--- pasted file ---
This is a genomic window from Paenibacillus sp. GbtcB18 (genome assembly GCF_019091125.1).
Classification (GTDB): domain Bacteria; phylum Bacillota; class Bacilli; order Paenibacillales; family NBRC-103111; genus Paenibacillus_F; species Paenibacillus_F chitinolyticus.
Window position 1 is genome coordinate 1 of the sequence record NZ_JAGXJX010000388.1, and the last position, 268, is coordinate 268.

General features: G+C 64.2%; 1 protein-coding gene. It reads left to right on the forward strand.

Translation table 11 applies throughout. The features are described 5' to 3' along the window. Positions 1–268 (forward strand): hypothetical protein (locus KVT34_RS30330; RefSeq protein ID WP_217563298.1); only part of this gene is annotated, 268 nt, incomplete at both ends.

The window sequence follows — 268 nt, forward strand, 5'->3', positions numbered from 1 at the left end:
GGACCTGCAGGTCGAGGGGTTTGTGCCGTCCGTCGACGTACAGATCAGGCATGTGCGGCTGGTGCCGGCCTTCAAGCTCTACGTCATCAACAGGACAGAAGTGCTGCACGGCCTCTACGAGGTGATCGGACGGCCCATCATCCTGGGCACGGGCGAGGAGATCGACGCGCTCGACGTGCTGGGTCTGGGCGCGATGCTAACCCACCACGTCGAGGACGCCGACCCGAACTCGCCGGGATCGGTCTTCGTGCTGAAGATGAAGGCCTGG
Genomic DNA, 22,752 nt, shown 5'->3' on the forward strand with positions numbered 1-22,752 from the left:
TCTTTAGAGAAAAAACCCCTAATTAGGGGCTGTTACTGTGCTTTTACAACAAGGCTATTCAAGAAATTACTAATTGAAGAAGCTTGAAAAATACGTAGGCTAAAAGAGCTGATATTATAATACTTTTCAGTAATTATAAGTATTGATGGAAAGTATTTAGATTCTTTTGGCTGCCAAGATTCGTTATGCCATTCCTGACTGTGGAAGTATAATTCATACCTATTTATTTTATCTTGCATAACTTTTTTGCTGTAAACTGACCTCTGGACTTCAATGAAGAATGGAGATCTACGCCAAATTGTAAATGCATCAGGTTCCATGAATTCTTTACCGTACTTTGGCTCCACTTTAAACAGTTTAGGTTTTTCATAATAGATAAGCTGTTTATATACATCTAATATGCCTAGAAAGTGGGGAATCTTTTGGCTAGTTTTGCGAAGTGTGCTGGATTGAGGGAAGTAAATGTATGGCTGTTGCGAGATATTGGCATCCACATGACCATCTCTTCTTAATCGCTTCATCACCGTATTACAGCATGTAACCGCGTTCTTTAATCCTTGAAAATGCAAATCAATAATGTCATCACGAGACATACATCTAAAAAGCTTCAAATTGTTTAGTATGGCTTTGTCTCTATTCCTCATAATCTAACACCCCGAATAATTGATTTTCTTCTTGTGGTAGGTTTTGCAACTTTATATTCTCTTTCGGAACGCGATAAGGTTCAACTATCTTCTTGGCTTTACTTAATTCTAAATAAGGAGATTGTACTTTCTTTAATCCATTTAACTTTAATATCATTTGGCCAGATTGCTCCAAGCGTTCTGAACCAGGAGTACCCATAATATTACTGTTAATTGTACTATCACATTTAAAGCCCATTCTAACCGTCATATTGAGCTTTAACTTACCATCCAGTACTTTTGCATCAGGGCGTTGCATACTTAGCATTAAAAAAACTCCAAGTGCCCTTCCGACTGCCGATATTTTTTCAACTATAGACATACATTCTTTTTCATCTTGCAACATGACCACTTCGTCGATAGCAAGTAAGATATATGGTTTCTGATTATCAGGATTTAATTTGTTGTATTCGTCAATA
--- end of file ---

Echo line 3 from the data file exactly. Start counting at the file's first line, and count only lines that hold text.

Window position 1 is genome coordinate 1 of the sequence record NZ_JAGXJX010000388.1, and the last position, 268, is coordinate 268.